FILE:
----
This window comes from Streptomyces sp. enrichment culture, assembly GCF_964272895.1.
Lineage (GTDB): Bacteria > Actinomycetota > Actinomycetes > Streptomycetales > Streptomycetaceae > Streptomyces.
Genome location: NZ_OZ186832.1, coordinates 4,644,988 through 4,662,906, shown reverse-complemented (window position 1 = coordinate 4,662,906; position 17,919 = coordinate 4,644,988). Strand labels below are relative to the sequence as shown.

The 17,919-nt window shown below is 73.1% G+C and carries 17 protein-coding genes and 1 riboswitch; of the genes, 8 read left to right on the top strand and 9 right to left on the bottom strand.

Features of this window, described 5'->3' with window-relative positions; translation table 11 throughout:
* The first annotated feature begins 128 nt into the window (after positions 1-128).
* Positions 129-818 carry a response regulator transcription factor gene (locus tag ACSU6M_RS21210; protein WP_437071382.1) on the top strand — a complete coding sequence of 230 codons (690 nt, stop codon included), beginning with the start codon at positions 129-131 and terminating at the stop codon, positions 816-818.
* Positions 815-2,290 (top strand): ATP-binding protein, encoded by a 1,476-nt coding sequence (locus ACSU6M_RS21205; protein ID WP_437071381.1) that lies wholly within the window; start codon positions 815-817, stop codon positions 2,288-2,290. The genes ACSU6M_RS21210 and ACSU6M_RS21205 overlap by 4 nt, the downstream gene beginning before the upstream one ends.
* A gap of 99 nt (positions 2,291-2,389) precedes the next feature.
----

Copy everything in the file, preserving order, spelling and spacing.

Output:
This window comes from Streptomyces sp. enrichment culture, assembly GCF_964272895.1.
Lineage (GTDB): Bacteria > Actinomycetota > Actinomycetes > Streptomycetales > Streptomycetaceae > Streptomyces.
Genome location: NZ_OZ186832.1, coordinates 4,644,988 through 4,662,906, shown reverse-complemented (window position 1 = coordinate 4,662,906; position 17,919 = coordinate 4,644,988). Strand labels below are relative to the sequence as shown.

The 17,919-nt window shown below is 73.1% G+C and carries 17 protein-coding genes and 1 riboswitch; of the genes, 8 read left to right on the top strand and 9 right to left on the bottom strand.

Features of this window, described 5'->3' with window-relative positions; translation table 11 throughout:
* The first annotated feature begins 128 nt into the window (after positions 1-128).
* Positions 129-818 carry a response regulator transcription factor gene (locus tag ACSU6M_RS21210; protein WP_437071382.1) on the top strand — a complete coding sequence of 230 codons (690 nt, stop codon included), beginning with the start codon at positions 129-131 and terminating at the stop codon, positions 816-818.
* Positions 815-2,290 (top strand): ATP-binding protein, encoded by a 1,476-nt coding sequence (locus ACSU6M_RS21205; protein ID WP_437071381.1) that lies wholly within the window; start codon positions 815-817, stop codon positions 2,288-2,290. The genes ACSU6M_RS21210 and ACSU6M_RS21205 overlap by 4 nt, the downstream gene beginning before the upstream one ends.
* A gap of 99 nt (positions 2,291-2,389) precedes the next feature.